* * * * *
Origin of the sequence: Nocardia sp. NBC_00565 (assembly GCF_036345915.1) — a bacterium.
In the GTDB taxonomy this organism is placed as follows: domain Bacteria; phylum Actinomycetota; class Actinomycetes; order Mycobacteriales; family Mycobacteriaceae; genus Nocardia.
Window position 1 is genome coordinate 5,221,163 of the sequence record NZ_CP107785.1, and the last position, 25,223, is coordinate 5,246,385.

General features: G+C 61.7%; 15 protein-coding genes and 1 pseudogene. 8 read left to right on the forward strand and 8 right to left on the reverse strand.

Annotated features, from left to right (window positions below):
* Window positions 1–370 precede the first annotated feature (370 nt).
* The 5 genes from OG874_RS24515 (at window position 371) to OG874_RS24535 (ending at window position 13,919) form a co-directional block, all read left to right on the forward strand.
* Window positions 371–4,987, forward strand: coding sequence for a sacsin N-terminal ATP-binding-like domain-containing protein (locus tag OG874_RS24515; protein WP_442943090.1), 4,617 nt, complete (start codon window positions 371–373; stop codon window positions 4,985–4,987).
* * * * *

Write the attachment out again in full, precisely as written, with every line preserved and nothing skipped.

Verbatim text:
Origin of the sequence: Nocardia sp. NBC_00565 (assembly GCF_036345915.1) — a bacterium.
In the GTDB taxonomy this organism is placed as follows: domain Bacteria; phylum Actinomycetota; class Actinomycetes; order Mycobacteriales; family Mycobacteriaceae; genus Nocardia.
Window position 1 is genome coordinate 5,221,163 of the sequence record NZ_CP107785.1, and the last position, 25,223, is coordinate 5,246,385.

General features: G+C 61.7%; 15 protein-coding genes and 1 pseudogene. 8 read left to right on the forward strand and 8 right to left on the reverse strand.

Annotated features, from left to right (window positions below):
* Window positions 1–370 precede the first annotated feature (370 nt).
* The 5 genes from OG874_RS24515 (at window position 371) to OG874_RS24535 (ending at window position 13,919) form a co-directional block, all read left to right on the forward strand.
* Window positions 371–4,987, forward strand: coding sequence for a sacsin N-terminal ATP-binding-like domain-containing protein (locus tag OG874_RS24515; protein WP_442943090.1), 4,617 nt, complete (start codon window positions 371–373; stop codon window positions 4,985–4,987).